Hamarikyu Gardens

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3/5

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February, 2016

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Next stop on our Tokyo city tour was the “Hama-Rikyu Gardens”:http://teien.tokyo-park.or.jp/en/hama-rikyu/index.html (fee ¥300 – £2) formerly the family garden of the Tokugawa Shogun.

At the entrance was a 300-year pine planted in 1709 when the 6th Shogun, Lenobu, renovated the garden. It’s one of the largest black pine trees in Tokyo and as befits its age, it was heavily shored up.

Next stop was a bronze statue of Umashimadenomikoto the son of Nigihayahinomikato (both nice short, snappy names: I wonder if they got shortened – Smashy and Nicey come to mind). This statue won a prize in a competition organised to celebrate the Silver Wedding anniversary of Emperor Meiji in 1894.

The garden had two teahouses (Matsu-no-Ochaya and Tsubame-no-Ochaya), both destroyed during World War II, but restored in 2010 and 2015 respectively. We reached the latter by crossing an elegant bridge built in 1707 from Japanese cypress trees. The gravel at the entrance had been raked aesthetically to represent the sea with large boulders resembling the mountains.

Having taken our shoes off at the entrance, and put on the provided slippers, we walked through the tea house onto a wooden deck, where we took off our newly put on slippers. We sat on red felt covered benches in unseasonal sunshine to drink tea.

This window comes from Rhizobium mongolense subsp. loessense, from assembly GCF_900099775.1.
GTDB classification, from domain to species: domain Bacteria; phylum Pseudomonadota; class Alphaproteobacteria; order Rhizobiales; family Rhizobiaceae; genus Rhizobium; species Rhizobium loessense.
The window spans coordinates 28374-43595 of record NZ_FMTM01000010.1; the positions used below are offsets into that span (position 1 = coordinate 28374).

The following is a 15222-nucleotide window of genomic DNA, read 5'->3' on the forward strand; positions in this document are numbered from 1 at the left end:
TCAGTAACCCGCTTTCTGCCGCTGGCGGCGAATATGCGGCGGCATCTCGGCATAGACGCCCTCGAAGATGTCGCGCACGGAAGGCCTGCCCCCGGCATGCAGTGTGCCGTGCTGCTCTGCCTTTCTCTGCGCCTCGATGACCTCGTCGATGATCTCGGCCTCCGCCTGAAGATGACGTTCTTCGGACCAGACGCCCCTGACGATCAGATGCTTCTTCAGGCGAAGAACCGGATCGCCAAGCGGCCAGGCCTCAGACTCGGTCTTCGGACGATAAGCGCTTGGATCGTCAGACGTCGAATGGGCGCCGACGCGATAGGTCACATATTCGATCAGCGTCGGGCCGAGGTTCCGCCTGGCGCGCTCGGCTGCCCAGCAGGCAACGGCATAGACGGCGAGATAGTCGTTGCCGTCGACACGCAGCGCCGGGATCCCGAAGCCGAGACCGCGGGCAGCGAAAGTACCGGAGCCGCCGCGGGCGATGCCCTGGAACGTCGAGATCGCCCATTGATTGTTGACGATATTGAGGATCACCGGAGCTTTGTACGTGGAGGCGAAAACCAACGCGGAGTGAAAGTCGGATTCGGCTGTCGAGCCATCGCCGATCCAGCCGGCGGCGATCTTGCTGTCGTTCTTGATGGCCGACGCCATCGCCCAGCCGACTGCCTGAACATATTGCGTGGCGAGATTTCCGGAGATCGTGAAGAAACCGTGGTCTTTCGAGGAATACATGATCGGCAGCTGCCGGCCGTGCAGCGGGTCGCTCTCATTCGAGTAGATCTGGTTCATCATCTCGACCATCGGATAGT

Yoko explained how to drink the Japanese green tea. I call it tea, but essentially it resembled a mint green pea soup with cappuccino froth. Firstly, we were given a sweet – a soft dough ball with bean curd inside – which was decorated to coincide with the season and flowers. After ensuring the highly decorated front of the handleless cup (yunomi) was facing us, we picked it up with our right hand, whilst supporting it with the palm of our left. The ‘tea’ had to be drunk in exactly three and a half sips and on the final sip, we were able to make an audible slurp – think Arabic burp after a hosted meal. Having wiped the rim, looked under the bottom of the cup to admire any decoration, we returned it to the table. None of us were keen on either the look or the taste – it was nothing like the clear green tea we have at home.

The shoguns were fond of duck hunting and we saw two narrow trenches which the ducks were lured into by decoy ducks. They were unable to fly out due to the short runway and were caught by hawks.

The area where the shoguns arrived by water is now a waterbus station. So after finishing our tour of the gardens we caught one up to the area known as Asakusa passing under 14 bridges on the 40 minute journey.

Helen Jackson

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